The Battle of Montreal: Concordia and McGill Hockey Teams to Clash in OUA East Final

Crosstown Rivals Go Head To Head With National Championship Berth On The Line

  • For the first time since 1984, the Stingers are in the Queen’s Cup semi finals against cross-town rivals McGill Redmen. File Photo Daren Zomerman

The Concordia Stingers men’s hockey team finds itself in new territory. Or at least territory they haven’t seen in a very long time.

For the first time since 1984, the Stingers are in the Queen’s Cup semi finals, the penultimate round of the Ontario University Athletics playoffs.

“It’s fun for the program. We received a lot of calls and emails from alumni,” said Stingers head coach Marc-André Element, who wasn’t even born the last time the team made it this far in the postseason.

The Stingers themselves are on top of the world after getting revenge on the very same Queen’s University Gaels team that eliminated them from the playoffs last year.

After the thrilling three-game series, they are just two wins away from a trip to the Queen’s Cup final as well as a berth in the U Sports national tournament in Fredericton.

Standing in their way is cross town rival McGill, a team that sat atop the OUA east standings all season long.

As one of the country’s top teams, McGill certainly poses a challenge for Concordia. Though, if this year is any sign, the best-of-three series is anyone’s to take.

In their four meetings this year, each team won two games, lost one in regulation and lost one in extra time. Every game was decided by a single goal.

Those are the kinds of games fans should expect from the playoffs according to both teams’ players.

“I expect nothing less. Both teams have a lot of depth offensively, are defensively strong and both goalies have been unreal this season,” said Jerome Verrier, McGill’s leading scorer with 41 points in 28 games.

Verrier’s analysis is accurate. McGill’s offense is top-tier and their defense is one of Canada’s best. Both teams also boast solid goaltenders in McGill’s Louis Philippe Guindon and Concordia’s Marc-Antoine Turcotte.

Despite McGill’s high talent level, Turcotte has a squad in front of him that can go toe-to-toe with them from the drop of the puck in game one.

Queen’s goaltender Kevin Bailie called Concordia’s offense “arguably the best in the country” during their series. The team boasts U Sports’ top scorer Anthony Beauregard as well as its top scoring defender in Carl Neill. They also carry four players that finished the year at over a point per game on their roster.

Defensively, the Stingers are looking strong. Neill has the profile for a rookie of the year award while last year’s all rookie team defender Alexandre Gosselin is back with the team after missing time at the end of the regular season.

The core of young defenders gave both Queen’s and first-round opponent University of Ontario Institute of Technology Ridgebacks fits throughout the playoffs.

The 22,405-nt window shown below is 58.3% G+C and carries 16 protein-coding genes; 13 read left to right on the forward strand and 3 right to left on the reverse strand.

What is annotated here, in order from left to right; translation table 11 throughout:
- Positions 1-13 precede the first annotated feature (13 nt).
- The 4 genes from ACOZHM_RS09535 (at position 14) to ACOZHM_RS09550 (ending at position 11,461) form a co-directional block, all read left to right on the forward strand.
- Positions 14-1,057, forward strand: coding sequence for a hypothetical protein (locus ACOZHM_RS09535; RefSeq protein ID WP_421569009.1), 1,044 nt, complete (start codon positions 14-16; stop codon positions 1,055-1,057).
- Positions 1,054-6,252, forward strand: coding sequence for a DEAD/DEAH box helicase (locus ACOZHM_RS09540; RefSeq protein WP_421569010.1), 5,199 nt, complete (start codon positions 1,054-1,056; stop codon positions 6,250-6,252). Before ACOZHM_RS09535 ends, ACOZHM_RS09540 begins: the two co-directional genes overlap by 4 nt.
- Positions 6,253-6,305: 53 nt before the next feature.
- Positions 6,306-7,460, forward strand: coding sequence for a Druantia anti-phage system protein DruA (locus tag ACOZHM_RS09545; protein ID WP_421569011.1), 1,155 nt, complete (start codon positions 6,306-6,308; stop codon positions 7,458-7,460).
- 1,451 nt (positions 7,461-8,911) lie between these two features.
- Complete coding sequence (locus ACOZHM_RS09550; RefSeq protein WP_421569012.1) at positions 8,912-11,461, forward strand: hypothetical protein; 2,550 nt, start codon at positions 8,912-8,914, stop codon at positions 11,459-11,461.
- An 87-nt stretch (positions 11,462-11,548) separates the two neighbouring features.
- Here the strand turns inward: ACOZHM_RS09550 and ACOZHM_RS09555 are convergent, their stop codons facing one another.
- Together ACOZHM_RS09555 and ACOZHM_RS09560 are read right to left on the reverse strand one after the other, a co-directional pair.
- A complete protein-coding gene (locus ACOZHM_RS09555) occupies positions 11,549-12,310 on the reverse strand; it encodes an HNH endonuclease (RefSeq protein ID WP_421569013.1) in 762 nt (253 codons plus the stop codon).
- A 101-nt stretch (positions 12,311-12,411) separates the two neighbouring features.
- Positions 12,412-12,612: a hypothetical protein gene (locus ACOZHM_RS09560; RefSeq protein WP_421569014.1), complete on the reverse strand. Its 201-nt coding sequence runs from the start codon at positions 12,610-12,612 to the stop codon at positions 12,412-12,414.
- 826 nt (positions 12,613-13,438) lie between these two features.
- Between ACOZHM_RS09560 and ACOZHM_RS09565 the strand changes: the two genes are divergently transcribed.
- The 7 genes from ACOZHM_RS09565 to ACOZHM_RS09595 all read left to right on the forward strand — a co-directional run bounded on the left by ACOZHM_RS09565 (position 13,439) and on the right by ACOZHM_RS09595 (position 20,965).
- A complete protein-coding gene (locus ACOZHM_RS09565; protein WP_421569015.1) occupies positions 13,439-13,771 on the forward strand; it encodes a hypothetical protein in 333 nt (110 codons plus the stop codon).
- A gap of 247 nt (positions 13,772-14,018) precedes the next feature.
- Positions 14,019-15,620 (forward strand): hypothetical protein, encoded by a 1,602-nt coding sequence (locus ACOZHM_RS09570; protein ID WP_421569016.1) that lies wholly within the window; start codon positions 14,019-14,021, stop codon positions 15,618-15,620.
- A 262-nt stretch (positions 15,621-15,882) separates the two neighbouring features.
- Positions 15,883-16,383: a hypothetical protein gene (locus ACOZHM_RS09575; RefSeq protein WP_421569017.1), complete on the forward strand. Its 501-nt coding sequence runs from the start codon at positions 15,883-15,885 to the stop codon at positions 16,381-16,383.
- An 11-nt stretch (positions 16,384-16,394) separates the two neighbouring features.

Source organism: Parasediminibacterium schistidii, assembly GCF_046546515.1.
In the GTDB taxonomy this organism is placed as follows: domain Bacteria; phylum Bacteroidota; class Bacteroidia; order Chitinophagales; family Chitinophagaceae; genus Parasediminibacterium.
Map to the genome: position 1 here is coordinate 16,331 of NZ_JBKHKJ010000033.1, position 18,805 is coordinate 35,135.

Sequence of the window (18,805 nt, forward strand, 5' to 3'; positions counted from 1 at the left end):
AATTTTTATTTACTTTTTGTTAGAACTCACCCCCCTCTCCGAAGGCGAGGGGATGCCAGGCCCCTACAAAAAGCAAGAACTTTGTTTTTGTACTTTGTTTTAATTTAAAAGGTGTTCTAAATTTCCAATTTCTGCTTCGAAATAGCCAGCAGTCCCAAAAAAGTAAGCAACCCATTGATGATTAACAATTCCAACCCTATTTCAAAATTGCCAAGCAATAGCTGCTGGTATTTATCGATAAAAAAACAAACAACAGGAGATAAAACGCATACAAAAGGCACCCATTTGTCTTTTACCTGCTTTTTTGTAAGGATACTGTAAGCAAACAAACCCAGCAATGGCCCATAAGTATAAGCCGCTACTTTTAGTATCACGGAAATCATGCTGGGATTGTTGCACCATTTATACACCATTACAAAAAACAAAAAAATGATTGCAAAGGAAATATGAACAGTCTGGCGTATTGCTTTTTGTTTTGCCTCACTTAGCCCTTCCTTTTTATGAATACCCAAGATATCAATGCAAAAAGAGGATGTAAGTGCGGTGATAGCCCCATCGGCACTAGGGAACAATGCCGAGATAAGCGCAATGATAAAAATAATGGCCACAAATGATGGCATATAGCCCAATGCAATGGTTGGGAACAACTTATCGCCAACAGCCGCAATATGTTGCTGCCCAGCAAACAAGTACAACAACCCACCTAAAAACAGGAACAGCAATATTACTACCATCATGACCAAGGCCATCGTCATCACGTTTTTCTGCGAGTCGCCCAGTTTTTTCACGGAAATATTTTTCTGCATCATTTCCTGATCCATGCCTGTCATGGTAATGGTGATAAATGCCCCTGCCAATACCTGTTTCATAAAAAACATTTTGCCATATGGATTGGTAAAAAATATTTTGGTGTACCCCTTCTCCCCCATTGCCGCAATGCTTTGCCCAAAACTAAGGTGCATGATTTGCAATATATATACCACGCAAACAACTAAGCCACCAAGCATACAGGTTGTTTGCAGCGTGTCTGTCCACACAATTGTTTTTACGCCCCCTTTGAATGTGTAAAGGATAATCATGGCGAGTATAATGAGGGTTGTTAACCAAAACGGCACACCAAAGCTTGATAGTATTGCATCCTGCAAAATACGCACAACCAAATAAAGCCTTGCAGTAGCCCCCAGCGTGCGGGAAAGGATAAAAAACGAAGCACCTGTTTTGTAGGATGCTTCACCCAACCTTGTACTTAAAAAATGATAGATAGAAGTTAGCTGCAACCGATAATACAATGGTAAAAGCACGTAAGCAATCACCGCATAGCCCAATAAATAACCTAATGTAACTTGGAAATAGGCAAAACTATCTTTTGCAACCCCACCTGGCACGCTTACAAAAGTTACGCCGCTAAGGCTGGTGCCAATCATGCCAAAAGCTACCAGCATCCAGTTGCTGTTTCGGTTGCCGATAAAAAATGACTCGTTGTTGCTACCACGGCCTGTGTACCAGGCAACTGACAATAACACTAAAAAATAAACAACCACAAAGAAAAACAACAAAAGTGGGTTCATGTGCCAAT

In the end, the series may come down to how well Concordia’s offensive depth matches up against McGill’s defensive and goaltending capabilities, despite the wealth of talent on Concordia’s backend and McGill’s group of forwards.

“It’s going to be a real battle every game. We all know each other and I think every game will be a good show for the fans,” said Beauregard.

That rivalry attitude is driving both teams to expect a battle for the ages.

“We’re prepared for a huge series against Concordia. I think it’s going to be great for both universities,” said Verrier.

It’s series like these that give birth to some of hockey’s most exciting moments and game’s that can define a player. Just the way Anthony Beauregard likes it.

“When you know the rink will be packed, you want to go all out out there … This is why we love to play hockey, for moments like that, we all want to be a part of this history,” said Beauregard, who has stepped up to the rivalry pressure throughout the season.

Beauregard and his teammates have certainly found their game at the right time of the year, heading into game one at McGill Wednesday night. A rough patch before the end of the season turned into a streak of seven wins in the last eight games.

While McGill’s excellence from the start of the season is undeniable, Concordia players have found themselves surging to the top of their games more recently. Captain Phil Hudon leads the team with seven points in five games and has been on a tear since the end of the season. Players like defender Curtis Gass and forward Francis Brunelle have brought a new level to their game as well.

“It’s the time of year you want to see guys at their peak. A lot of guys picked up their game for the playoffs,” said Element.

Both teams will get to make their cases starting Wednesday night at 7 p.m from the McConnell Arena.

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